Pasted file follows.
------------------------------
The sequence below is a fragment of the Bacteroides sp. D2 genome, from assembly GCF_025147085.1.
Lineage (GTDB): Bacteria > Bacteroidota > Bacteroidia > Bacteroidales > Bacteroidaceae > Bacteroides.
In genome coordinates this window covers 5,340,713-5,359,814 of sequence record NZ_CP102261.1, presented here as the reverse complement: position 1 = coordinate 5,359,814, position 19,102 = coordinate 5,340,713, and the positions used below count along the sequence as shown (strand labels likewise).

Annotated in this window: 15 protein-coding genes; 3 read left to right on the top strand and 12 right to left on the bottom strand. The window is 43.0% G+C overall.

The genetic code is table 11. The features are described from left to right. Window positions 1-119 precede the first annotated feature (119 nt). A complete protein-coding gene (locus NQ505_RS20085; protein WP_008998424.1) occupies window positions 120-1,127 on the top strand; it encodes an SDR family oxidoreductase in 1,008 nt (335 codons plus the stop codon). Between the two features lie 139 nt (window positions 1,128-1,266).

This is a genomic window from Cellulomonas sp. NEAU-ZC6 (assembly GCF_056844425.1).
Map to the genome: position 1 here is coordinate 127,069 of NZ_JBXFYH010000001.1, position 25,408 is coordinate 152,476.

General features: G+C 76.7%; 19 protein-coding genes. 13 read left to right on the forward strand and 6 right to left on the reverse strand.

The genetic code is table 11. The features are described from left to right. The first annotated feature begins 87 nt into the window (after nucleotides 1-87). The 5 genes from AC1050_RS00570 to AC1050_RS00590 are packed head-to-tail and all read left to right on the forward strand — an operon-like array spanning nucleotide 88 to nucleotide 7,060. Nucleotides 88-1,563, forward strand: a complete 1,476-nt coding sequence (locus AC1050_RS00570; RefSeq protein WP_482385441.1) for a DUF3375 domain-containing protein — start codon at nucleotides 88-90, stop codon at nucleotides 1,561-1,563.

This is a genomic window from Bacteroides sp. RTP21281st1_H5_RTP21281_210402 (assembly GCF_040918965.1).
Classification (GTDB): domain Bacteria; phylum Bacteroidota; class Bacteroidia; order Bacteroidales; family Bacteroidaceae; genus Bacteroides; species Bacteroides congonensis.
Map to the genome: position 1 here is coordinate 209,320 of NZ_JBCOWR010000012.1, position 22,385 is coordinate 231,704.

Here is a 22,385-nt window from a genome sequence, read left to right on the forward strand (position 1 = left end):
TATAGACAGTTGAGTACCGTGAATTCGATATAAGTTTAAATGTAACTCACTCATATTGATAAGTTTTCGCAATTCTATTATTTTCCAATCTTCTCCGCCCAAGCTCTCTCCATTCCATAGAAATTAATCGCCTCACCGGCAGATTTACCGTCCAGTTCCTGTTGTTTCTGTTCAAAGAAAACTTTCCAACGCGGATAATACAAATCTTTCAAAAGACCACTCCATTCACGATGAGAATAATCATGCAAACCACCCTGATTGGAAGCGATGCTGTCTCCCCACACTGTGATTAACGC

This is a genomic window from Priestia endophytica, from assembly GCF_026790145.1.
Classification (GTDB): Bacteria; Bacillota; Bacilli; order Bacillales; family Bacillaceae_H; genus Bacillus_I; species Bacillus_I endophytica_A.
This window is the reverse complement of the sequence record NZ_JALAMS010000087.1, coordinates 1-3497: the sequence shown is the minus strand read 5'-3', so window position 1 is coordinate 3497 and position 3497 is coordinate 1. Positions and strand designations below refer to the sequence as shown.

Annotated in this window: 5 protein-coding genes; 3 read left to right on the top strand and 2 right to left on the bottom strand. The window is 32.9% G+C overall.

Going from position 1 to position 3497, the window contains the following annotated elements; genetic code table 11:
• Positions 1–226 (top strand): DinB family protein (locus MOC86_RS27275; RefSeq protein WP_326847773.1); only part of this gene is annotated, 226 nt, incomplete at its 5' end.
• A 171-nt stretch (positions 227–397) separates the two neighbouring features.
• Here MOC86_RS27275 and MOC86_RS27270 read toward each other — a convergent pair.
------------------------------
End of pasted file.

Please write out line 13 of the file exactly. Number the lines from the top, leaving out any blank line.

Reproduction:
Here is a 22,385-nt window from a genome sequence, read left to right on the forward strand (position 1 = left end):